|  Oct 27, 2020

Wisconsin Wins with Wind and Solar

Holly FritzHolly Fritz, Communications/Policy Associate
Wisconsin Wins with Wind and Solar
Holly FritzHolly Fritz, Communications/Policy Associate

As technology innovations accelerate project development and prices decrease, Wisconsin’s clean energy economy is growing every day. Wind prices have declined 70 percent in the last decade, and solar prices have dropped 88 percent since 2009, which means an increase in economic opportunities. Currently, Wisconsin receives over $1.6 billion in private investment from the renewable energy industry. Most importantly, the Badger state is benefiting from stable incomes for landowners, well-paying jobs for local communities, and of course, low-cost, clean energy.

Although Wisconsin’s installed wind capacity is relatively low nationwide, with only 746 megawatts (MW) online, wind power keeps the lights on in over 150,000 homes. Yet, the state still receives up to $1 million in state and local taxes paid by the wind industry every year, and another $7.6 million in annual land lease payments are being paid to rural landowners.

Wisconsin’s solar capacity, however, is growing rapidly. Solar is already powering over 34,000 homes and another 1,700 MW are projected to come online over the next five years. Solar is currently one of the cheapest electricity sources available. The solar industry has already invested over $388 million in Wisconsin. In addition, solar is the largest clean energy employer in Wisconsin, with 3,798 people working in the state’s 194 solar companies, including 44 manufacturers, 90 installers and developers and 60 other related companies.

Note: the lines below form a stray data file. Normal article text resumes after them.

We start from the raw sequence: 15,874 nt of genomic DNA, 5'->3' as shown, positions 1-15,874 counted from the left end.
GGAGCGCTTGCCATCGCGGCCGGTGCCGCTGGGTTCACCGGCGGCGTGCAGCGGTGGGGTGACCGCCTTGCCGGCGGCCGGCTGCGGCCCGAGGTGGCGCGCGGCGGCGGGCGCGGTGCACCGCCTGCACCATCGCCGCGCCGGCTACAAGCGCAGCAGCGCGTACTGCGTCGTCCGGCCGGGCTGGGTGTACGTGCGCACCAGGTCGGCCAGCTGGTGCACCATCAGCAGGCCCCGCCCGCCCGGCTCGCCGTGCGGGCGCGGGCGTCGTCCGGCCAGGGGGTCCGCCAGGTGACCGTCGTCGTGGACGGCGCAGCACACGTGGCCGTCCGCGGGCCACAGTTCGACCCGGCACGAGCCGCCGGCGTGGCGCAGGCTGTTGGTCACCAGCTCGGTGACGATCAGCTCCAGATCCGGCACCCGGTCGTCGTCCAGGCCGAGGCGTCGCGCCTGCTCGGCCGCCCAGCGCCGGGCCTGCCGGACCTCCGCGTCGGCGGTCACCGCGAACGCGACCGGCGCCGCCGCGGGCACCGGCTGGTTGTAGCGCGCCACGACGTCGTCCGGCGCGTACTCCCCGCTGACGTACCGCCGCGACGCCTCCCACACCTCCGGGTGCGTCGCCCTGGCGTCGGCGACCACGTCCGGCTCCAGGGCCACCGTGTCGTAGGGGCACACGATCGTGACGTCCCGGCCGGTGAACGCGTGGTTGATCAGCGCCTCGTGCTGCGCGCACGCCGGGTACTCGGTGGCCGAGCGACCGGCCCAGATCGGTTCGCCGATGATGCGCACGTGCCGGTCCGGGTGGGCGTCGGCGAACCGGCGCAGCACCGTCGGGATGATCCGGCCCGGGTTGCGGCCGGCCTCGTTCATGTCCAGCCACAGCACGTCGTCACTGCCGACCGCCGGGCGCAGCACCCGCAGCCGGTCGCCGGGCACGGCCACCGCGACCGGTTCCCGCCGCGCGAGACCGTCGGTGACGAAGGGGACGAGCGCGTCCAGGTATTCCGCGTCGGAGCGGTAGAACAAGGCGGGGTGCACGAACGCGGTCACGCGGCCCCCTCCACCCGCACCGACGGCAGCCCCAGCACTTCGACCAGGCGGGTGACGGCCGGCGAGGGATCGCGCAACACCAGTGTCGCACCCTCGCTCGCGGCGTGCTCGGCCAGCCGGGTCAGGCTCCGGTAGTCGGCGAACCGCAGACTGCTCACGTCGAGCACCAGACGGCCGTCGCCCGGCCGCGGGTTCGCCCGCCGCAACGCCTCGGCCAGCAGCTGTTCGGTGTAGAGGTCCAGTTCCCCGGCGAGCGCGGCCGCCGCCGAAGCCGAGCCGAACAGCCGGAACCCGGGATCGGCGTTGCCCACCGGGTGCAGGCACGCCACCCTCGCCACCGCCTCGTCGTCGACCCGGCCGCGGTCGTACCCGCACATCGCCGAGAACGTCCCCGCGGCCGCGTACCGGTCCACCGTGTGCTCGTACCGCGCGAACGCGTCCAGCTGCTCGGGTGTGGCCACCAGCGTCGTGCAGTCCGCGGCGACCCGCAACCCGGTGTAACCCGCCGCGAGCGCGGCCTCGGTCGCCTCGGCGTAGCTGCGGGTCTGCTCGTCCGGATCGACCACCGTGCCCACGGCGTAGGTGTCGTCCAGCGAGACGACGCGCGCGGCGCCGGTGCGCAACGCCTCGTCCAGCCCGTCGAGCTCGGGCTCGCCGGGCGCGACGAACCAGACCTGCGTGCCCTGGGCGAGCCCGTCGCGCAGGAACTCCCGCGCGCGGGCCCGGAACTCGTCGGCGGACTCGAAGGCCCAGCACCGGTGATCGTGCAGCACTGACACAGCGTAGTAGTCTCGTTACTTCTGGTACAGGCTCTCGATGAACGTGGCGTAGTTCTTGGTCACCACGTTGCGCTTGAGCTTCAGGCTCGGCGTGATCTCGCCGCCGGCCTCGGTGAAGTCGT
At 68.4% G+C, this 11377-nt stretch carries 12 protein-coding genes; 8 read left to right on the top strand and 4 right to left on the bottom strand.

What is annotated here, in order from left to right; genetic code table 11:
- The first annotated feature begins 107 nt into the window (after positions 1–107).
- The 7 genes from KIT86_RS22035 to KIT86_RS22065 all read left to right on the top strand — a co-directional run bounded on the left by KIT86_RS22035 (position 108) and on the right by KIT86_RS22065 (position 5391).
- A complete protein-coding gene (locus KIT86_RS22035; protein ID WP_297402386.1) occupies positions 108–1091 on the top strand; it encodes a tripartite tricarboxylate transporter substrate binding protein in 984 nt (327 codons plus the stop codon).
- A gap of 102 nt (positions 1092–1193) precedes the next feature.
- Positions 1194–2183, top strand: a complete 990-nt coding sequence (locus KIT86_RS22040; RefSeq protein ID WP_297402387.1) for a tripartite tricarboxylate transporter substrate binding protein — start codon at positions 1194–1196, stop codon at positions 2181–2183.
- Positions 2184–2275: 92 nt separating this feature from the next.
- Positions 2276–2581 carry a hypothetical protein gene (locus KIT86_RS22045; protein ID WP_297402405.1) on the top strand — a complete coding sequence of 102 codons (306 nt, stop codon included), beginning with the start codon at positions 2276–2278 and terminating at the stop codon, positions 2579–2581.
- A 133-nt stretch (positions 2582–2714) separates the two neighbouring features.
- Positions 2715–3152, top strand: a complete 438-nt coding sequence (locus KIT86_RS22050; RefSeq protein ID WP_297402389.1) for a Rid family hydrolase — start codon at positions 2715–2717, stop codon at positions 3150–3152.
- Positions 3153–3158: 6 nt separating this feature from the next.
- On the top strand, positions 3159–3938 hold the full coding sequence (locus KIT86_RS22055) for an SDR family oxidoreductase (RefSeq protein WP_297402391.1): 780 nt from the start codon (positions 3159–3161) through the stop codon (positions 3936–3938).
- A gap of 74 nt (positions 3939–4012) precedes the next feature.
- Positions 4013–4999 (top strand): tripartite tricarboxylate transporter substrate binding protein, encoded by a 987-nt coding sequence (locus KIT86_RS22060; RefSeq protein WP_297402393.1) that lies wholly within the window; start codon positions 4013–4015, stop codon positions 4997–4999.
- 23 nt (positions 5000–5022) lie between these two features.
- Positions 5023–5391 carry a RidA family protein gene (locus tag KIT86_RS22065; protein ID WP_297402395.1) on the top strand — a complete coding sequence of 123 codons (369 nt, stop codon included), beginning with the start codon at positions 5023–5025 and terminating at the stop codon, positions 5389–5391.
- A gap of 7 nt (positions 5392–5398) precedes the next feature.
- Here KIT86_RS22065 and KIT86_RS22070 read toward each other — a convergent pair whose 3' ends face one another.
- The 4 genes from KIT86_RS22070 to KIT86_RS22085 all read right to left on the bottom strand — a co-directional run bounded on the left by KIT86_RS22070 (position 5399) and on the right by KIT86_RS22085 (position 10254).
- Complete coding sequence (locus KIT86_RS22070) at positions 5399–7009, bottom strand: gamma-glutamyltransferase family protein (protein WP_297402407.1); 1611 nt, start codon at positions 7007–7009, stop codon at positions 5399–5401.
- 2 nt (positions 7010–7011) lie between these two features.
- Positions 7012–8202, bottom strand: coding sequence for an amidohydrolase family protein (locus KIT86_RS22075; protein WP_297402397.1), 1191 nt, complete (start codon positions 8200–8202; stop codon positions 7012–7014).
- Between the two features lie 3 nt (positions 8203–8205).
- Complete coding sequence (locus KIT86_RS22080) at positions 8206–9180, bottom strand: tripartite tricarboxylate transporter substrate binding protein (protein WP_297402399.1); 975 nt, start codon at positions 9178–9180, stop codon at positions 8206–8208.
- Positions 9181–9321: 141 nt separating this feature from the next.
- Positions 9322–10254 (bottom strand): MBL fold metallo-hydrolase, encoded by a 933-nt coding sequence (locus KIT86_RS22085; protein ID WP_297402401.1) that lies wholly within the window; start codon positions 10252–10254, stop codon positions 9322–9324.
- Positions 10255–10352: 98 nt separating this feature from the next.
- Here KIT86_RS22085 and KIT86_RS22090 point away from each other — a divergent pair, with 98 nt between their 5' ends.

America’s energy sector is in the midst of a major transition to a clean energy economy. According to Clean Jobs Midwest, more than 76,600 people were employed in a clean energy job prior to COVID-19 in the Badger State. These jobs grew 1.5 times faster than the state’s overall employment in 2019. Renewable energy, which includes wind, solar and storage, is the second largest clean energy employer in Wisconsin, with 5,958 workers. Although Wisconsin ranks 25th in the nation for its installed wind capacity, it has 28 manufacturing facilities that provide thousands of good-paying, family-supporting jobs making products for the wind industry – the third-highest amount in the Midwest, next to Ohio and Illinois.

By embracing renewable energy development, Wisconsin will benefit not only from its low cost and low carbon output, but businesses will benefit from the economic ripple effect that comes from such development, farmers can diversify their income with land-lease payments that are steady and drought-resistant; and citizens can benefit from the local jobs and an influx of new tax revenue, which can be usedto support schools, roads and other projects that benefit the entire community.

Everyone wins with wind and solar– and that’s just smart!

by Holly FritzHolly Fritz
Communications/Policy Associate